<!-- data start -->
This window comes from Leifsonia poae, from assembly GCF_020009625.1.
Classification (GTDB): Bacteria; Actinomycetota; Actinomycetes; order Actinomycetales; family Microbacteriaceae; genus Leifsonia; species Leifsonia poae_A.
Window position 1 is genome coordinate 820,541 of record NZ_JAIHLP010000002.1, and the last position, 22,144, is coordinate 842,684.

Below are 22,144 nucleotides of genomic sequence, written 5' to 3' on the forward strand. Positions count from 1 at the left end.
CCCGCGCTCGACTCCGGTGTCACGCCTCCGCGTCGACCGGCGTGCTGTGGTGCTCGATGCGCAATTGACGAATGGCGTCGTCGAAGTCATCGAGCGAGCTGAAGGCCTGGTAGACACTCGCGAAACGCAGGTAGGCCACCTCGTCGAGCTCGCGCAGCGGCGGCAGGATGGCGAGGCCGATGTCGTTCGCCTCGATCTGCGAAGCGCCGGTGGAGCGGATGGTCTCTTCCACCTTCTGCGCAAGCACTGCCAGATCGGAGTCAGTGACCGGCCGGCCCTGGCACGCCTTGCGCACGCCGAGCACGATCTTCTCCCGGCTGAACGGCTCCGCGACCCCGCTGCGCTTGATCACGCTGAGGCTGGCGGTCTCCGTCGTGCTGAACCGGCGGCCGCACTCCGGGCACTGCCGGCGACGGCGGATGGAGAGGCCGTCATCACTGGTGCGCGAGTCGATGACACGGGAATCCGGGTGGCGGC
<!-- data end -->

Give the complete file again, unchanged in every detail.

This window comes from Leifsonia poae, from assembly GCF_020009625.1.
Classification (GTDB): Bacteria; Actinomycetota; Actinomycetes; order Actinomycetales; family Microbacteriaceae; genus Leifsonia; species Leifsonia poae_A.
Window position 1 is genome coordinate 820,541 of record NZ_JAIHLP010000002.1, and the last position, 22,144, is coordinate 842,684.

Below are 22,144 nucleotides of genomic sequence, written 5' to 3' on the forward strand. Positions count from 1 at the left end.
CCCGCGCTCGACTCCGGTGTCACGCCTCCGCGTCGACCGGCGTGCTGTGGTGCTCGATGCGCAATTGACGAATGGCGTCGTCGAAGTCATCGAGCGAGCTGAAGGCCTGGTAGACACTCGCGAAACGCAGGTAGGCCACCTCGTCGAGCTCGCGCAGCGGCGGCAGGATGGCGAGGCCGATGTCGTTCGCCTCGATCTGCGAAGCGCCGGTGGAGCGGATGGTCTCTTCCACCTTCTGCGCAAGCACTGCCAGATCGGAGTCAGTGACCGGCCGGCCCTGGCACGCCTTGCGCACGCCGAGCACGATCTTCTCCCGGCTGAACGGCTCCGCGACCCCGCTGCGCTTGATCACGCTGAGGCTGGCGGTCTCCGTCGTGCTGAACCGGCGGCCGCACTCCGGGCACTGCCGGCGACGGCGGATGGAGAGGCCGTCATCACTGGTGCGCGAGTCGATGACACGGGAATCCGGGTGGCGGC